“A thrilling action ride of a book” (The New York Times Book Review)—from Jerry Bruckheimer in theaters everywhere January 19, 2018—the New York Times bestselling, true-life account of a US Special Forces team deployed to dangerous, war-ridden Afghanistan in the weeks following 9/11.
Previously published as Horse Soldiers, 12 Strong is the dramatic account of a small band of Special Forces soldiers who secretly entered Afghanistan following 9/11 and rode to war on horses against the Taliban. Outnumbered forty to one, they pursued the enemy army across the mountainous Afghanistan terrain and, after a series of intense battles, captured the city of Mazar-i-Sharif. The bone-weary American soldiers were welcomed as liberators as they rode into the city. Then the action took a wholly unexpected turn.
During a surrender of six hundred Taliban troops, the Horse Soldiers were ambushed by the would-be POWs. Dangerously overpowered, they fought for their lives in the city’s immense fortress, Qala-i-Janghi, or the House of War. At risk were the military gains of the entire campaign: if the soldiers perished or were captured, the entire effort to outmaneuver the Taliban was likely doomed.
“A riveting story of the brave and resourceful American warriors who rode into Afghanistan after 9/11 and waged war against Al Qaeda” (Tom Brokaw), Doug Stanton’s account touches the mythic. The soldiers on horses combined ancient strategies of cavalry warfare with twenty-first-century aerial bombardment technology to perform a seemingly impossible feat. Moreover, their careful effort to win the hearts of local townspeople proved a valuable lesson for America’s ongoing efforts in Afghanistan. With “spellbinding...action packed prose...The book reads more like a novel than a military history...the Horse Soldier’s secret mission remains the US military’s finest moment in what has since arguably been a muddled war” (USA TODAY).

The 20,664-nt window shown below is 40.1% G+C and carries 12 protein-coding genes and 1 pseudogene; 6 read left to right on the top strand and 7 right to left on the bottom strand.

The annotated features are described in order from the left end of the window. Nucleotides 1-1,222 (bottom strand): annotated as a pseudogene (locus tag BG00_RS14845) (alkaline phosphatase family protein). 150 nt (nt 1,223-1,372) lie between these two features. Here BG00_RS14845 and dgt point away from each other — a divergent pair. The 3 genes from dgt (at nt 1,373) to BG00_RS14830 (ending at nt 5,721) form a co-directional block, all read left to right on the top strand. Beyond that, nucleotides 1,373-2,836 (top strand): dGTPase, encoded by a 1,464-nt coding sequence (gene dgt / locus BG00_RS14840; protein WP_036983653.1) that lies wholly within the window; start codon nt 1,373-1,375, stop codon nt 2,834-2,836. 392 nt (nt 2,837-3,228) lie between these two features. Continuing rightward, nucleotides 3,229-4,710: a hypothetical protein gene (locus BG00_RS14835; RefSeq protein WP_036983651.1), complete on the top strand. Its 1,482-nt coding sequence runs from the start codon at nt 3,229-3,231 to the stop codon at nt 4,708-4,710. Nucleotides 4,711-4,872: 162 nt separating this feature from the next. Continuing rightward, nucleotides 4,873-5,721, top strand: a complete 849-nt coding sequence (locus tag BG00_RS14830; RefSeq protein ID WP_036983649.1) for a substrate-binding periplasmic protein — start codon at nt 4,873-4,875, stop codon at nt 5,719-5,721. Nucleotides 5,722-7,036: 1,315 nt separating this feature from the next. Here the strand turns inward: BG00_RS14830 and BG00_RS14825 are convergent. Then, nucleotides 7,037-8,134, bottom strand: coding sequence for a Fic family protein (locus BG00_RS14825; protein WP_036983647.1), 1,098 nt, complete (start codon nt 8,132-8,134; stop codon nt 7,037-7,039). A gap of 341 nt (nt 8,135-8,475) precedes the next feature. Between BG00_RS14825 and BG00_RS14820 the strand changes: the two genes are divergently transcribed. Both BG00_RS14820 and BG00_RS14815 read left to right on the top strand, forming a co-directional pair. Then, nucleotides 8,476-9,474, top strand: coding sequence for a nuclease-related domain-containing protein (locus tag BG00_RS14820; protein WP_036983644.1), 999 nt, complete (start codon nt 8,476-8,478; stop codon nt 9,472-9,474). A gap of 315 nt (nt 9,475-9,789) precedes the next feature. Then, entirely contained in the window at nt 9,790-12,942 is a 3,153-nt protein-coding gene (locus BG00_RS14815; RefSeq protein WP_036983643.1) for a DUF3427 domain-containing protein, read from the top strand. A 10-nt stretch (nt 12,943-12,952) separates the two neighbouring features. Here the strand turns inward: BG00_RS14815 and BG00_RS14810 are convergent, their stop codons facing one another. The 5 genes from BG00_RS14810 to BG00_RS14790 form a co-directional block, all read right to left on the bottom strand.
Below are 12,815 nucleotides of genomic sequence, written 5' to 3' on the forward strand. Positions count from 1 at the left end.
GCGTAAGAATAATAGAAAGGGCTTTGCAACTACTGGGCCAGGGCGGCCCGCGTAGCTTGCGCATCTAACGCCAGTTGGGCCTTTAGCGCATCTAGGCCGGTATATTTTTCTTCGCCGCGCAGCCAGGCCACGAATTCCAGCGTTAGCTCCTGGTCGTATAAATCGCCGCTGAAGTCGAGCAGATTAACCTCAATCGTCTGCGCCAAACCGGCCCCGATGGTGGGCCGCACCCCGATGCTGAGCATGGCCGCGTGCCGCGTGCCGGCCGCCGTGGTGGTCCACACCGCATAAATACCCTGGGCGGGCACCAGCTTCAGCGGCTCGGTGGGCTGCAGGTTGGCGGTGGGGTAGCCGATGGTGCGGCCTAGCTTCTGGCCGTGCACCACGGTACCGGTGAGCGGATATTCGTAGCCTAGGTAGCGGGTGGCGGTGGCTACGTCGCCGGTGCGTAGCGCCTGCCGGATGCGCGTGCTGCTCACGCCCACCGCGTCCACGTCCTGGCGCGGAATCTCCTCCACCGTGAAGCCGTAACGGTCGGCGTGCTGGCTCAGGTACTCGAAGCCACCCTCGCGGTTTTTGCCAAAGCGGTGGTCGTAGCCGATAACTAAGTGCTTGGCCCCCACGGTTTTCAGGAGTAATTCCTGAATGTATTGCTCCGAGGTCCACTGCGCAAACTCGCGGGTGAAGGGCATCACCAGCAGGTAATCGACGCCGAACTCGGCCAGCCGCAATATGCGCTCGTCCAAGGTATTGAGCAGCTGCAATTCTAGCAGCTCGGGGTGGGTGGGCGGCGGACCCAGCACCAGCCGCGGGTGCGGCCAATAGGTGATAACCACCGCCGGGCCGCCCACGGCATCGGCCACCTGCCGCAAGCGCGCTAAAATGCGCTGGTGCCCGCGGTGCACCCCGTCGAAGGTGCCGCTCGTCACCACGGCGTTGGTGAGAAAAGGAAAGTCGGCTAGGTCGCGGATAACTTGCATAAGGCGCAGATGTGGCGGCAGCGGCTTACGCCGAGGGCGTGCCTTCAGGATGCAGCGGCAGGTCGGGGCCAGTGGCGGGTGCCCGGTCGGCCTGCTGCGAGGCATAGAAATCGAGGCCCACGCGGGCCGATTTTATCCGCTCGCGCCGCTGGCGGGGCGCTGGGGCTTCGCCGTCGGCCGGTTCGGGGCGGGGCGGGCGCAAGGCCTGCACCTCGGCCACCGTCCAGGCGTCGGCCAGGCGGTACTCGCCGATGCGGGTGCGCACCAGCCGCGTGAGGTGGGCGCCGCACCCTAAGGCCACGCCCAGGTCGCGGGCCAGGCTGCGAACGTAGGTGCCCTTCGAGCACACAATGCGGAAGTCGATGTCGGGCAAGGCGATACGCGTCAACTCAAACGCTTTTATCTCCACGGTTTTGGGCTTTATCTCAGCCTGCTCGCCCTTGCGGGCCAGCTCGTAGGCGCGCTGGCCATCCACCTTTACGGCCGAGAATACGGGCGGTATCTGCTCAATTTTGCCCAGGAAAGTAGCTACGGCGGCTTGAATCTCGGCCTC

APPLE BOOKS REVIEW
There’s both horror and heroism in Doug Stanton’s book, which tracks the early days of the U.S. war in Afghanistan, when American forces comprised a handful of men on horseback riding into “the crosshairs of history.” This was how the war was initially envisioned: small bands of Special Forces soldiers working with the Northern Alliance and demonstrating, it was hoped, the American gift for light-footed improvisation. But the war would soon become something else, and Stanton provides both an adventure story and, between the lines, a eulogy for an idea that got buried somewhere in the rubble of Mazar-i-Sharif.
In this absolutely riveting account, full of horror and raw courage, journalist Stanton (In Harm's Way) recreates the miseries and triumphs of specially trained mounted U.S. soldiers, deployed in the war-ravaged Afghanistan mountains to fight alongside the Northern Alliance-thousands of rag-tag Afghans who fought themselves to exhaustion or death-against the Taliban. The U.S. contingent, almost to a man, had never ridden horses-especially not these "shaggy and thin-legged, and short... descendents of the beasts Genghis Khan had ridden out of Uzbekistan"-but that was not the only obstacle: rattling helicopters, outdated maps, questionable air support and insufficient food also played their parts. Stanton brings each soldier and situation to vivid life: "Bennett suddenly belted out: 'It just keeps getting better and better!' Here they were, living on fried sheep and filtered ditchwater...calling in ops-guided bombs on bunkers built of mud and wood scrap, surrounded by Taliban fighters." In less than three months, this handful of troops secured a city in which a fort had been taken over by Taliban prisoners, a tangle of firefights and mayhem that became a seminal battle and, in Stanton's prose, a considerable epic: "Dead and dying men and wounded horses had littered the courtyard, a twitching choir that brayed and moaned in the rough, knee-high grass."
Customer ReviewsSee All